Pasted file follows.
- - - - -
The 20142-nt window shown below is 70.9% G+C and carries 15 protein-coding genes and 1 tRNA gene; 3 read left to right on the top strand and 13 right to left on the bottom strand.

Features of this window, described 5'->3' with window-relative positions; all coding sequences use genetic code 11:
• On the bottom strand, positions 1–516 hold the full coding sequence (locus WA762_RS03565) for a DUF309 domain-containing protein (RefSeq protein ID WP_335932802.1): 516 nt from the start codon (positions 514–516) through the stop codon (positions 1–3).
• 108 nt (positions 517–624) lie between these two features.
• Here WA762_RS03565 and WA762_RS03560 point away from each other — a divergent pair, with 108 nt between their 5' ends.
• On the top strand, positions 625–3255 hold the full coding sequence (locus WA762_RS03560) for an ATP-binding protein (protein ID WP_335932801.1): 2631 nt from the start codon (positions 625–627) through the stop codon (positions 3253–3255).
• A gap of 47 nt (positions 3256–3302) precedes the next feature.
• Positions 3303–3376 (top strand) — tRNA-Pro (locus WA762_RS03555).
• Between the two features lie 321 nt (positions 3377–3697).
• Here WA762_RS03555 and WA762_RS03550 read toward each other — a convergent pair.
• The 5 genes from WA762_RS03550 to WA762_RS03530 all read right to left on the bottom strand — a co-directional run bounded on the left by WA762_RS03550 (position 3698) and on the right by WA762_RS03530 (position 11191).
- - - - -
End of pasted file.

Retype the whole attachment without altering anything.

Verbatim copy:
The 20142-nt window shown below is 70.9% G+C and carries 15 protein-coding genes and 1 tRNA gene; 3 read left to right on the top strand and 13 right to left on the bottom strand.

Features of this window, described 5'->3' with window-relative positions; all coding sequences use genetic code 11:
• On the bottom strand, positions 1–516 hold the full coding sequence (locus WA762_RS03565) for a DUF309 domain-containing protein (RefSeq protein ID WP_335932802.1): 516 nt from the start codon (positions 514–516) through the stop codon (positions 1–3).
• 108 nt (positions 517–624) lie between these two features.
• Here WA762_RS03565 and WA762_RS03560 point away from each other — a divergent pair, with 108 nt between their 5' ends.
• On the top strand, positions 625–3255 hold the full coding sequence (locus WA762_RS03560) for an ATP-binding protein (protein ID WP_335932801.1): 2631 nt from the start codon (positions 625–627) through the stop codon (positions 3253–3255).
• A gap of 47 nt (positions 3256–3302) precedes the next feature.
• Positions 3303–3376 (top strand) — tRNA-Pro (locus WA762_RS03555).
• Between the two features lie 321 nt (positions 3377–3697).
• Here WA762_RS03555 and WA762_RS03550 read toward each other — a convergent pair.
• The 5 genes from WA762_RS03550 to WA762_RS03530 all read right to left on the bottom strand — a co-directional run bounded on the left by WA762_RS03550 (position 3698) and on the right by WA762_RS03530 (position 11191).